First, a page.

The Best Bike Accessories and Apparel from Interbike 2011
We love Interbike for all the techy bling and cool, new gadgets we find there. We could devote pages and pages to the hottest new tech (and we will in subsequent issues of the magazine), but for now, here are a few of the best-looking bike accessories we found in Vegas.
Pearl Izumi Octane SLIII Pearl has revamped its top-end Octane shoe with a complete, space-age design that elminates almost all the seams from the upper and slashes the weight. Constructed of supple synthetic and superlight mesh that is welded rather than stitched and built around a very thin (only 6.5mm stack height), vented uni-directional carbon sole, the $350 shoe weighs in at a feathery 195 grams and should feel as breezy as a sandal. Two other models, the buckle-top PRO Leader ($270) and the triathlete-oriented Tri Fly Octane ($350) make use of the same construction methods. As for the flashy look, it will take some real speed to pull these off.
Specialized Wiretap Gloves Finally, Specialized gives us cycling-specific gloves that work with an iPhone. With the advent of touchscreens like those on the latest Garmin devices, which work even with the bulkiest gloves and mittens, this might seem unnecessary. But there's no indication that Apple will employ the same technology, so if you use a phone-based cycling computer like iBike Dash or Wahoo Fitness (or if you hate taking off a glove to change your tunes), you'll appreciate this convenience. Available in eight models, including these mountain-oriented BG Gel WireTap Long Finger ($45).
Kuat Bottle Lock This clever little lock gracefully solves the commuter's age-old dilemma of how to carry a lock. The water bottle shaped device houses a five-foot cable and lock that nestles discreetly into a standard cage. Protecting your bike is as simple as threading the cable through a rack and locking the end back into the bottle. When you're ready to go, just spin the top of the bottle to retract the cable, and stow the key in the bottle's bottom compartment. $35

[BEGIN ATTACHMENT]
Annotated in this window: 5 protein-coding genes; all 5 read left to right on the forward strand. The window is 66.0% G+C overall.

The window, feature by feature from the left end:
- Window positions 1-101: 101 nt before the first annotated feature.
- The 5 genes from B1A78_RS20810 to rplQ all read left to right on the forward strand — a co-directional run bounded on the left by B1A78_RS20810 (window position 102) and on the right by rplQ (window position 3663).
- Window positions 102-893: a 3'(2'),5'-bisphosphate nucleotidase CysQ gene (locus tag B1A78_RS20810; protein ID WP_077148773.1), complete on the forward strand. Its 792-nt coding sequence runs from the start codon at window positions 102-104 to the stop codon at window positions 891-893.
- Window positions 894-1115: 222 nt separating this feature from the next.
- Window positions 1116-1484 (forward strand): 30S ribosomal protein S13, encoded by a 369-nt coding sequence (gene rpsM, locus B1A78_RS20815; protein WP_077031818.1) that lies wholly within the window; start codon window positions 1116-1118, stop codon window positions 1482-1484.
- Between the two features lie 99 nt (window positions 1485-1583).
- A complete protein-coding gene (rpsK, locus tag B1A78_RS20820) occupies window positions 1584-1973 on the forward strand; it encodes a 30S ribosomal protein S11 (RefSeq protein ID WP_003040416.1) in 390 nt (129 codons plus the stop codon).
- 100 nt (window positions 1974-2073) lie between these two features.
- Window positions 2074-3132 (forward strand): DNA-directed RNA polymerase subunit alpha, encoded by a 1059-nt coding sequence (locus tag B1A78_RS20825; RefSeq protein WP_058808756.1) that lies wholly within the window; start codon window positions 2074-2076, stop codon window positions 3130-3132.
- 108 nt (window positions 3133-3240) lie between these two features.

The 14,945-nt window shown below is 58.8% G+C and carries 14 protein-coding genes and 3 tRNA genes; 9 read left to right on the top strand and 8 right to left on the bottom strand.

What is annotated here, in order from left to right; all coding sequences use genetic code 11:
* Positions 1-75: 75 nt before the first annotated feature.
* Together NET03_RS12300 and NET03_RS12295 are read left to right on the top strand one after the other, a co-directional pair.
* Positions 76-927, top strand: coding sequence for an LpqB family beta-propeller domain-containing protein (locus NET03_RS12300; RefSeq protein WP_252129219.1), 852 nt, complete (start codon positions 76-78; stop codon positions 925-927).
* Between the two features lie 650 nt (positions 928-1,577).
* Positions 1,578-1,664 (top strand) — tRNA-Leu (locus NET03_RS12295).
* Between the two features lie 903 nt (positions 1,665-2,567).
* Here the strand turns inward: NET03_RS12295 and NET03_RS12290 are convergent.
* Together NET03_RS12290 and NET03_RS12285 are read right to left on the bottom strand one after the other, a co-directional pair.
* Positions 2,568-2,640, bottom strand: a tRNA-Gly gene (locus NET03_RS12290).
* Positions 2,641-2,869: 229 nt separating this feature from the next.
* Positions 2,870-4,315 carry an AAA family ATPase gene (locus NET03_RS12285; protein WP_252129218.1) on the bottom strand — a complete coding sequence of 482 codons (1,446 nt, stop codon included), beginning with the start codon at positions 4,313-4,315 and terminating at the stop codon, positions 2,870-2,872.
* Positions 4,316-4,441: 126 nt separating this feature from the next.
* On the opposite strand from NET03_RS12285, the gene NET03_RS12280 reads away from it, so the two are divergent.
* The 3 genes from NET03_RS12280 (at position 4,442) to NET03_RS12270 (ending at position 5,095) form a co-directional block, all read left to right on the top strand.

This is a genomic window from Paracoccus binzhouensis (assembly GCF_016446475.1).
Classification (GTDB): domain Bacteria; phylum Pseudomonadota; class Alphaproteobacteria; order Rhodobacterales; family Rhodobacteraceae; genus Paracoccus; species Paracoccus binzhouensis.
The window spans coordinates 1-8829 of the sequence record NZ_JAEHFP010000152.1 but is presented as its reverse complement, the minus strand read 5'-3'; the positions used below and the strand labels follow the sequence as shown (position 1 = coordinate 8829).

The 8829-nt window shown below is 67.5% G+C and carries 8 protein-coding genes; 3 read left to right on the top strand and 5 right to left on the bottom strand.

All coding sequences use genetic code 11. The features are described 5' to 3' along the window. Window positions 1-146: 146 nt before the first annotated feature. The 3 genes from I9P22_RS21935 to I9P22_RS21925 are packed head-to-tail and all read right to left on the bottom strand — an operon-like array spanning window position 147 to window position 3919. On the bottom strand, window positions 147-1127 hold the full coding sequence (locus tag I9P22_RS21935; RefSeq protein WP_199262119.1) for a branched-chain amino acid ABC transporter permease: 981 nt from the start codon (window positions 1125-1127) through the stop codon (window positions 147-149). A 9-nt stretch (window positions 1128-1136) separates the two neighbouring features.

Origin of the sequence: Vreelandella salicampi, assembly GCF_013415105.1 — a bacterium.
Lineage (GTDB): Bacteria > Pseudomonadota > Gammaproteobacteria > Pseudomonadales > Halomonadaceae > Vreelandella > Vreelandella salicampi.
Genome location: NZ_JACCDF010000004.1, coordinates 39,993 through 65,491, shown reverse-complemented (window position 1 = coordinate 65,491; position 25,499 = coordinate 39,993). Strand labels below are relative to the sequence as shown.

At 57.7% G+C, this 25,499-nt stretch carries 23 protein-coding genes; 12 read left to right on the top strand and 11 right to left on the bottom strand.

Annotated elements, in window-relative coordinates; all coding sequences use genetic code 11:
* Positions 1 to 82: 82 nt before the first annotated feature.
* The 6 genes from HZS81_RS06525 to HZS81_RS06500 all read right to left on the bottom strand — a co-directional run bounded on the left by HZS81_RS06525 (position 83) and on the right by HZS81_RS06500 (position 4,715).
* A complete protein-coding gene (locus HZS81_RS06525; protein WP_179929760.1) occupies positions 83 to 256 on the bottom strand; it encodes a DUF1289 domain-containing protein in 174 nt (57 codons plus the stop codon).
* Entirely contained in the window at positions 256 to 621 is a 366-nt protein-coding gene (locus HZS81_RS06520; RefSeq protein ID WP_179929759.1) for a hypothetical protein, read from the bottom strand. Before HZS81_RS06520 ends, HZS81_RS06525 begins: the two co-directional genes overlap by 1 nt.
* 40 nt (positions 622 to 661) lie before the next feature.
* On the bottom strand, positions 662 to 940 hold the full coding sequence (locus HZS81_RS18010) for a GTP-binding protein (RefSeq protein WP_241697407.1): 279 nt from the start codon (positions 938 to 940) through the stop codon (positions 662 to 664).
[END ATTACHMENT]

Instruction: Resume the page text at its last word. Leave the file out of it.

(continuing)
Garmin Edge 200 Garmin is bringing GPS-enabled cycling to a broader audience with the $150 Edge 200. For that reasonable price, you get the same clean, simple good looks as the rest of the Edge line, the handy quick-mount system that allows the device to be easily swapped between bikes, all the standard cycling metrics (speed, distance, laps, etc.), and mapping capabilities both on screen and after the ride on Garmin's web-based tracking software, Garmin Connect. Garmin has kept the pricetag low by stripping the 200 of ANT+ compatibility (no heart rate, cadence, or power monitors), but then again not everyone wants or needs all that data anyway.
Mavic helmets Like so many other big manufacturers, the French wheel specialist continues its spread into the soft goods realm with a small range of helmets for 2012. There's no real technology advancements in any of the three models, though the twist-lock retention system looks solid, the weights are on par with other lids in the industry, and there are nice touches like antimicrobial X-Static padding. Mostly though, the high-end Plasma SLR ($220), Plasma ($180), and MTB-oriented Syncro ($125; pictured) seem aimed at fans of the company's flashy, high-tech aesthetics.
Castelli Pocket-liner Jacket Castelli claims that at just six ounces (170g) this jacket, which is built from the three-layer eVent fabric usually reserved for, you guessed it, the inside of pockets, is the lightest fully waterproof raincoat ever made. That's a tough claim to confirm, but we will say that pulling it on felt almost like putting on nothing at all. It's highly tailored for a racing fit, with stretch plissé panels in the back for an even sleeker silhouette. And this is no plastic trash bag, either, with breathability numbers that rival any other WPB on the market. At $500, it's a wet-weather piece for racers and any cyclist who demands the finest.